Thursday, April 17, 2014

Happy at Home

I'm writing this post much later than I would've liked to, but primarily due to superstition.  Tomorrow will mark our longest stay home to date, 11 days!  Our first 2 stays were each 9 days long and the last stay home was only 11 days.  By the time we would get into any type of routine, we were racing back to the hospital to stay for another few weeks.  These 11 days have flown by and it's hard to imagine even being in those closed hospital walls just 11 days ago.  Before we would find ourselves having conversations with our son's nurses.  Now we were able to have conversations with parents at the park and finally with each other in person.  This stay home has also marked the longest period of time that Ryan and I have been able to sleep in the same bed.  Our daily routine does not consist of dropping Isla off with our nanny Kelli-driving to the hospital-talking to doctors-often crying-talking to more doctors-etc, etc.  Now our daily routine is solely surrounded by spending quality family time together and making memories that we had been robbed of over the past 4 months.

Two Mondays ago, we brought our "chubby" 10 lb baby boy home again for the fourth time, and yet again it felt as if we were bringing home a newborn again.  Again there were moments of overwhelming chaos trying to care for Cohen, moments where we were stressed by even little things like a light bulb burning out in the house or the dog needing to go for a walk, moments where we hugged each other in the kitchen because we were so happy to have our family together again .  But this time has been different in so many ways; different in so many good ways!  This is the first time home that we didn't have to learn any new equipment to care for Cohen. We were already very experienced with his feeding tube and now that he was on less oxygen requirements, we felt even more at ease.  If his oxygen monitor went off, we knew to look at him for symptoms and not freak out the minute his numbers dropped because we felt more comfortable with the situation and with him.  We were already used to giving him 3 medications, 3 times/day.

We picked up a routine as a family.  We jumped right into this opportunity at home because living the last four months in the hospital has made us realize we can't take even a minute together for granted.  Cohen was starting to take a few naps during the day and sleep more peacefully during the night.  I'm able to get some one-on-one time with Isla during Cohen's morning nap where we can go downstairs and play in her room.  We try to take a daily outing when Cohen is on a "food break" and now that the weather is nice we head to the park.  It is rather difficult packing up two kids by myself, so you can only imagine having to pack up an additional travel oxygen tank, oxygen monitor, and sometimes a feeding backpack.  But it is completely worth it to give that bit of normalcy to him and to her.  Cohen has never had the opportunity to go to the park over these last four months like any other baby would have experienced. He has missed out on so many experiences that I took for granted with Isla.  Feeling fresh air on his face, hearing birds chirp, seeing other kids play and talk, having playdates, attending music class.  The list just goes on and on.  These are all things that don't exist behind the hospital walls and giving those experiences to him is so important and priceless at this point!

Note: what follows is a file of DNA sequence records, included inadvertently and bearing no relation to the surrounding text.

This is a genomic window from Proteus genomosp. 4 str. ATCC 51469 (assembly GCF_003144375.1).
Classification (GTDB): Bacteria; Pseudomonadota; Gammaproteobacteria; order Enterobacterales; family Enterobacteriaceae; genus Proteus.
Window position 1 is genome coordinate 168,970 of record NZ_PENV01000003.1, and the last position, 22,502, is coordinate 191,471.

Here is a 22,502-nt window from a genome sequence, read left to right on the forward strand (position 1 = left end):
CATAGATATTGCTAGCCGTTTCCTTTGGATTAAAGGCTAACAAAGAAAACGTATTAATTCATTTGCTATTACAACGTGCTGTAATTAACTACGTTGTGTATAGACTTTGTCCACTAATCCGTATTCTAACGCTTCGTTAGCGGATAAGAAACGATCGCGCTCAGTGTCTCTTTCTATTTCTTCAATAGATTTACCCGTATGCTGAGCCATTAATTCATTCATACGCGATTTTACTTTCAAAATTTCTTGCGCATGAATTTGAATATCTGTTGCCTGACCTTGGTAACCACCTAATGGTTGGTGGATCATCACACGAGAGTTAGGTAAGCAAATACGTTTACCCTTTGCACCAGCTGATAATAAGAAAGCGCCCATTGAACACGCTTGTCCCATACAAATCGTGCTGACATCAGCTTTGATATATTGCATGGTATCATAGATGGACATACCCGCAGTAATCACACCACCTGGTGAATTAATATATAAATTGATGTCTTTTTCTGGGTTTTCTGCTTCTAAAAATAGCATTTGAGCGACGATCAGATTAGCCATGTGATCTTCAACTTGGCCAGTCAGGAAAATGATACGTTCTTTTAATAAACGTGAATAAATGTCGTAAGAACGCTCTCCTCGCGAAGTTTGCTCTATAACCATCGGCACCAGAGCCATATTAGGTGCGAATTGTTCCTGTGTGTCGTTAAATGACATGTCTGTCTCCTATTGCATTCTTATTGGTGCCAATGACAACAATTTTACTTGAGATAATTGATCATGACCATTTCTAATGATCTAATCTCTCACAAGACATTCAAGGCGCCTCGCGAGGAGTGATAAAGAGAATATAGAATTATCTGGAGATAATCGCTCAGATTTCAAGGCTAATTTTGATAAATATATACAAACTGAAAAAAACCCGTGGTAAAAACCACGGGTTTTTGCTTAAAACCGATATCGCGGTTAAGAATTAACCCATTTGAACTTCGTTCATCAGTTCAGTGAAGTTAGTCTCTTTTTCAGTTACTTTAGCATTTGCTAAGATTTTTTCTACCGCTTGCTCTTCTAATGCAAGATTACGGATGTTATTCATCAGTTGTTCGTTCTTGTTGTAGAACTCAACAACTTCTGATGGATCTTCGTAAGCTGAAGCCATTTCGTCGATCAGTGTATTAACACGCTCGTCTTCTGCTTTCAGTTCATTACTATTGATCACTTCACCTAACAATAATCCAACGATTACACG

Isla has been truly enjoying being a big sister.  She is so helpful, bringing us diapers, his medicines, and often wanting to inspect his dirty diapers :(  His past 3 times at home she has always been in the "honeymoon" stage with her baby brother, cooing around him and wanting to be a part of everything he does.  Over these 11 days she has continued to be starry-eyed about him and has maintained her interest for him.  It has been so heartwarming watching her grow into this new role as a big sister. She takes it so seriously and enjoys spending most of her time with her baby brother.  Daily she asks to hold him, change his diaper, push him in his stroller to the park, and hold his hand while he sleeps.  It is truly magical to watch the two of them together and though while pregnant with him we were nervous about how our relationship with Isla would change and how our decreased attention toward her would affect her, we have both been so surprised with how she has reacted to the change and how we couldn't have imagined living our lives with only her in it.  Now if only this "honeymoon" stage continues we will all be happy campers.

Yesterday Cohen had his evaluation by Early Intervention.  It is a state-funded organization that helps families with children that are showing delays or children who have diagnosis that would have noticeable delays to have the support necessary to help them grow, develop, and strive to meet their potential.  A team of 6 people showed up at our door yesterday (Developmental Therapist, Occupational Therapist, Physical Therapist, Speech Therapist, Nutritionist, and Social Worker).  All of them were here to help evaluate Cohen and determine whether or not he would qualify for services or not.  After my length medical history, their evaluation, and many answers to their detailed questions, it was determined that Cohen would benefit from seeing ALL of them at various times.  Even though this was rather overwhelming for us as parents to know that Cohen needed that much support, we are also eager to have him begin his therapy so that he can grow and thrive and the days in the hospital can eventually all be a distant memory, something that he can share on his first day of school with his friends as a "fun fact" about himself.

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